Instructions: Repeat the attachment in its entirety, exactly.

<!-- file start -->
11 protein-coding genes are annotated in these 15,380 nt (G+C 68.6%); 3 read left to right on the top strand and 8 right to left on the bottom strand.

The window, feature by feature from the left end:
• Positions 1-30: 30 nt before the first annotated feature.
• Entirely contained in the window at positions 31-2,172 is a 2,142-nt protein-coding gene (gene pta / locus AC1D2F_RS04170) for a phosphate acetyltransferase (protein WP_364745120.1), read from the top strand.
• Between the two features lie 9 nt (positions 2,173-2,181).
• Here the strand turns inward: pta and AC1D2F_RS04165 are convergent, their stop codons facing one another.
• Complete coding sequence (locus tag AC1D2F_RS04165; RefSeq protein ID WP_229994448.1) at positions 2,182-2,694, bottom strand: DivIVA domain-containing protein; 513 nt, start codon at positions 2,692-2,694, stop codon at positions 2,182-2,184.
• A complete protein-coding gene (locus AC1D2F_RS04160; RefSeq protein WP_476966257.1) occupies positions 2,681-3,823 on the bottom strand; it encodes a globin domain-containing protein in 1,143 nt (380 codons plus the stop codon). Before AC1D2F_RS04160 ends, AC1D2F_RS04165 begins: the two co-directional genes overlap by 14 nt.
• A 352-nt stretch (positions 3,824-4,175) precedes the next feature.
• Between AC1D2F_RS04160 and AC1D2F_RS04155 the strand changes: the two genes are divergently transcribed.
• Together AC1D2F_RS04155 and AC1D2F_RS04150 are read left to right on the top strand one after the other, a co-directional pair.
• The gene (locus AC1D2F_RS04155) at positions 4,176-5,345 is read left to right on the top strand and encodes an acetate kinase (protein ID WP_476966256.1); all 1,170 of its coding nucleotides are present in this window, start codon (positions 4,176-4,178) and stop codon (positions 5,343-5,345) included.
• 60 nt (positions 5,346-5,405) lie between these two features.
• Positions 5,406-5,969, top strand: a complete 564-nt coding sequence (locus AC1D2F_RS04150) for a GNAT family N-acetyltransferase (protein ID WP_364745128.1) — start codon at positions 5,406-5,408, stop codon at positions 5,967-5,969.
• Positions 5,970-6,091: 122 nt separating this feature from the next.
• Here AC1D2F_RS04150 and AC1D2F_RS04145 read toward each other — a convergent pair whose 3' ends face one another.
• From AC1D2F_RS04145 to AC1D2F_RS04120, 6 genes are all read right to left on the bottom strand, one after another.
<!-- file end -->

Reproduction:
11 protein-coding genes are annotated in these 15,380 nt (G+C 68.6%); 3 read left to right on the top strand and 8 right to left on the bottom strand.

The window, feature by feature from the left end:
• Positions 1-30: 30 nt before the first annotated feature.
• Entirely contained in the window at positions 31-2,172 is a 2,142-nt protein-coding gene (gene pta / locus AC1D2F_RS04170) for a phosphate acetyltransferase (protein WP_364745120.1), read from the top strand.
• Between the two features lie 9 nt (positions 2,173-2,181).
• Here the strand turns inward: pta and AC1D2F_RS04165 are convergent, their stop codons facing one another.
• Complete coding sequence (locus tag AC1D2F_RS04165; RefSeq protein ID WP_229994448.1) at positions 2,182-2,694, bottom strand: DivIVA domain-containing protein; 513 nt, start codon at positions 2,692-2,694, stop codon at positions 2,182-2,184.
• A complete protein-coding gene (locus AC1D2F_RS04160; RefSeq protein WP_476966257.1) occupies positions 2,681-3,823 on the bottom strand; it encodes a globin domain-containing protein in 1,143 nt (380 codons plus the stop codon). Before AC1D2F_RS04160 ends, AC1D2F_RS04165 begins: the two co-directional genes overlap by 14 nt.
• A 352-nt stretch (positions 3,824-4,175) precedes the next feature.
• Between AC1D2F_RS04160 and AC1D2F_RS04155 the strand changes: the two genes are divergently transcribed.
• Together AC1D2F_RS04155 and AC1D2F_RS04150 are read left to right on the top strand one after the other, a co-directional pair.
• The gene (locus AC1D2F_RS04155) at positions 4,176-5,345 is read left to right on the top strand and encodes an acetate kinase (protein ID WP_476966256.1); all 1,170 of its coding nucleotides are present in this window, start codon (positions 4,176-4,178) and stop codon (positions 5,343-5,345) included.
• 60 nt (positions 5,346-5,405) lie between these two features.
• Positions 5,406-5,969, top strand: a complete 564-nt coding sequence (locus AC1D2F_RS04150) for a GNAT family N-acetyltransferase (protein ID WP_364745128.1) — start codon at positions 5,406-5,408, stop codon at positions 5,967-5,969.
• Positions 5,970-6,091: 122 nt separating this feature from the next.
• Here AC1D2F_RS04150 and AC1D2F_RS04145 read toward each other — a convergent pair whose 3' ends face one another.
• From AC1D2F_RS04145 to AC1D2F_RS04120, 6 genes are all read right to left on the bottom strand, one after another.